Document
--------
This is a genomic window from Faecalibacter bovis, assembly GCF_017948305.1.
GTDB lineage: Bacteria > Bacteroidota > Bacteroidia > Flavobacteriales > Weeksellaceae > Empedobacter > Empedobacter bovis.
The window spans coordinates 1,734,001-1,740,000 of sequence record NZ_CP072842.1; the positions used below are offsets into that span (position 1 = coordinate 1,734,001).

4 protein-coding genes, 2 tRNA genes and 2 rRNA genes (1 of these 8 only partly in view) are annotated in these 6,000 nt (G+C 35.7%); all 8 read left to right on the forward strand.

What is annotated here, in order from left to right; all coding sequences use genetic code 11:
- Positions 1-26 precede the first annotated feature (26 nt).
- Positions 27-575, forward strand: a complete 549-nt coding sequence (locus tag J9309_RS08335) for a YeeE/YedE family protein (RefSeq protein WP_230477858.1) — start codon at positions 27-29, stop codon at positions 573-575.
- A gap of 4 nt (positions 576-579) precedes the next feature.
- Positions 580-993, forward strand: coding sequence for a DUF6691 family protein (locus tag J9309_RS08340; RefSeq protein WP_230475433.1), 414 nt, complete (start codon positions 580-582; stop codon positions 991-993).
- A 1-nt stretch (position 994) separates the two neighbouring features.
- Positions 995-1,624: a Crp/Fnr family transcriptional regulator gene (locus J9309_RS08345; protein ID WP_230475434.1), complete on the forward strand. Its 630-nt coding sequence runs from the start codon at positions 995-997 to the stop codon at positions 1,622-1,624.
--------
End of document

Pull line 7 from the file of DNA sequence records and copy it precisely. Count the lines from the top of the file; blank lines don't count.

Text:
- Positions 27-575, forward strand: a complete 549-nt coding sequence (locus tag J9309_RS08335) for a YeeE/YedE family protein (RefSeq protein WP_230477858.1) — start codon at positions 27-29, stop codon at positions 573-575.